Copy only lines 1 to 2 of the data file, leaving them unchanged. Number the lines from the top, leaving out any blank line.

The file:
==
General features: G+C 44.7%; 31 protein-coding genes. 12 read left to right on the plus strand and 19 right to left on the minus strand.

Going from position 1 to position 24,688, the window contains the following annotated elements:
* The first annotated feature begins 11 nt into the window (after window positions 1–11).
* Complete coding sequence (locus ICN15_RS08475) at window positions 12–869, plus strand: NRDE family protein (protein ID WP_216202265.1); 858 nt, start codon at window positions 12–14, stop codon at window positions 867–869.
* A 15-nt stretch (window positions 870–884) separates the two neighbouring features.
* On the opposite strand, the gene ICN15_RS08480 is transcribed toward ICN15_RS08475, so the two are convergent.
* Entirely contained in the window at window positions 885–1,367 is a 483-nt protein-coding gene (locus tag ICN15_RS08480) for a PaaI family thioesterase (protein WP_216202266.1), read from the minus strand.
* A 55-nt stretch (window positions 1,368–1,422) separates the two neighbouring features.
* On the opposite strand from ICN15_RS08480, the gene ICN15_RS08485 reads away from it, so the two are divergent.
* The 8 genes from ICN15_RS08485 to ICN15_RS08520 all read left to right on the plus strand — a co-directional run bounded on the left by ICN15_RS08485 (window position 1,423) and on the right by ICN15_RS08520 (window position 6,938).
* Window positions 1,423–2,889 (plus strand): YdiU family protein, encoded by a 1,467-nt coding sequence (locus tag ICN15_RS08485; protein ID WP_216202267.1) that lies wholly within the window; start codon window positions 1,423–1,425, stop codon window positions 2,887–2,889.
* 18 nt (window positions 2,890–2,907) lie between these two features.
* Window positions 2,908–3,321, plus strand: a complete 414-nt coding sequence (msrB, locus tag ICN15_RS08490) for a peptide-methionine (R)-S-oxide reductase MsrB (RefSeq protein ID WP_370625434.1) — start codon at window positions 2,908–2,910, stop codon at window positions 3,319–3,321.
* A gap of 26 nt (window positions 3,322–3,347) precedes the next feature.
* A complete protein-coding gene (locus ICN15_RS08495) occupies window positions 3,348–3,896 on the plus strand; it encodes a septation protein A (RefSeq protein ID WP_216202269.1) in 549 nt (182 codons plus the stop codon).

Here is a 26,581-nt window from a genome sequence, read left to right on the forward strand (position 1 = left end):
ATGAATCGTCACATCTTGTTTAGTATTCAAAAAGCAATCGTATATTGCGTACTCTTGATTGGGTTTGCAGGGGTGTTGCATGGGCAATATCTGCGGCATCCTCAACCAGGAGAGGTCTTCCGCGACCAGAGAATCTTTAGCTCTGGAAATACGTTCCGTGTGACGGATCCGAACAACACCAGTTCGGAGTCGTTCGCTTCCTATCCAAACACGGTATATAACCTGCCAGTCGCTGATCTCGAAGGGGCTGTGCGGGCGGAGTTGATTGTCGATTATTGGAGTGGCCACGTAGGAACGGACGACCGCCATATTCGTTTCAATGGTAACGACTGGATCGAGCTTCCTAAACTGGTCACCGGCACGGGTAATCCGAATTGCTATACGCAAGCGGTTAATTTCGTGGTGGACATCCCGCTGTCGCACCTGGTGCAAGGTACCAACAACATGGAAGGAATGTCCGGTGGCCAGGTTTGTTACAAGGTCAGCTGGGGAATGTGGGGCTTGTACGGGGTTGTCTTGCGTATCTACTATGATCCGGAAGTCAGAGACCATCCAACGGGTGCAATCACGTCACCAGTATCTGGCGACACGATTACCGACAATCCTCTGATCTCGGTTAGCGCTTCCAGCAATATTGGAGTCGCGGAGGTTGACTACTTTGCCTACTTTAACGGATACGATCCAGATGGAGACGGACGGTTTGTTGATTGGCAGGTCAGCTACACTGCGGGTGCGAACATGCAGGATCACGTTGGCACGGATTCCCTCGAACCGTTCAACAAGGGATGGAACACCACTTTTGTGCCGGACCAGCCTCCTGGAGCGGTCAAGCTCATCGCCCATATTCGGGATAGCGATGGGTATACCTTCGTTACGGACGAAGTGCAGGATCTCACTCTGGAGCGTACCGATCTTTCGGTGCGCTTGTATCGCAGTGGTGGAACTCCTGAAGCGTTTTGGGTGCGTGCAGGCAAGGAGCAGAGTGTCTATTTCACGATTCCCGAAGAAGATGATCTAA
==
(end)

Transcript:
General features: G+C 44.7%; 31 protein-coding genes. 12 read left to right on the plus strand and 19 right to left on the minus strand.

Going from position 1 to position 24,688, the window contains the following annotated elements: